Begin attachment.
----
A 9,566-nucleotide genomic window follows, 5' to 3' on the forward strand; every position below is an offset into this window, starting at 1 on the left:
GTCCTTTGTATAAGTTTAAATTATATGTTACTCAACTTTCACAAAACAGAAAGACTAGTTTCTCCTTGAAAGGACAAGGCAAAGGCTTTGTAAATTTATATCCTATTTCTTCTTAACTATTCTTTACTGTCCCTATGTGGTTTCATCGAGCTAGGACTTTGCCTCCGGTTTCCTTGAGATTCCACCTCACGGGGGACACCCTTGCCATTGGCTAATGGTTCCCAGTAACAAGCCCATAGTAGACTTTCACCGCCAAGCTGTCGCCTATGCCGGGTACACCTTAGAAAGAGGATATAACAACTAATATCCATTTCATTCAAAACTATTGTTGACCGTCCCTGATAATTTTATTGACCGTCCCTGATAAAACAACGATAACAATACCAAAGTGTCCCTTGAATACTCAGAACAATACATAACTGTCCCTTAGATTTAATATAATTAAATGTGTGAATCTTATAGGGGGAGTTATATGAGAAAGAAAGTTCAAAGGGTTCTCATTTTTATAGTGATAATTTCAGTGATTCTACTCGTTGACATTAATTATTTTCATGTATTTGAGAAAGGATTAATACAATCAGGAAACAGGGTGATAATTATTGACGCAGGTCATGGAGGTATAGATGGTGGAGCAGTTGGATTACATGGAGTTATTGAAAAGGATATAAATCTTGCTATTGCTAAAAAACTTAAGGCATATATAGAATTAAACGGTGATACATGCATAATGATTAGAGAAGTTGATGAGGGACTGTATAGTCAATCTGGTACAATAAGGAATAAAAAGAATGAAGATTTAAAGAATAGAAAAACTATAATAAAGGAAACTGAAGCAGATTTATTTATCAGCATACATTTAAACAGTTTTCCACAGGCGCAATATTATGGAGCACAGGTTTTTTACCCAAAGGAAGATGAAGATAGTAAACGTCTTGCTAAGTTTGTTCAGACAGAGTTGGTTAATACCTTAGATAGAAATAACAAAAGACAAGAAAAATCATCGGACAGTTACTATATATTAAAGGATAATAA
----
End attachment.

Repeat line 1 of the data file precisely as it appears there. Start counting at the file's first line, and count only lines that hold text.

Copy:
A 9,566-nucleotide genomic window follows, 5' to 3' on the forward strand; every position below is an offset into this window, starting at 1 on the left: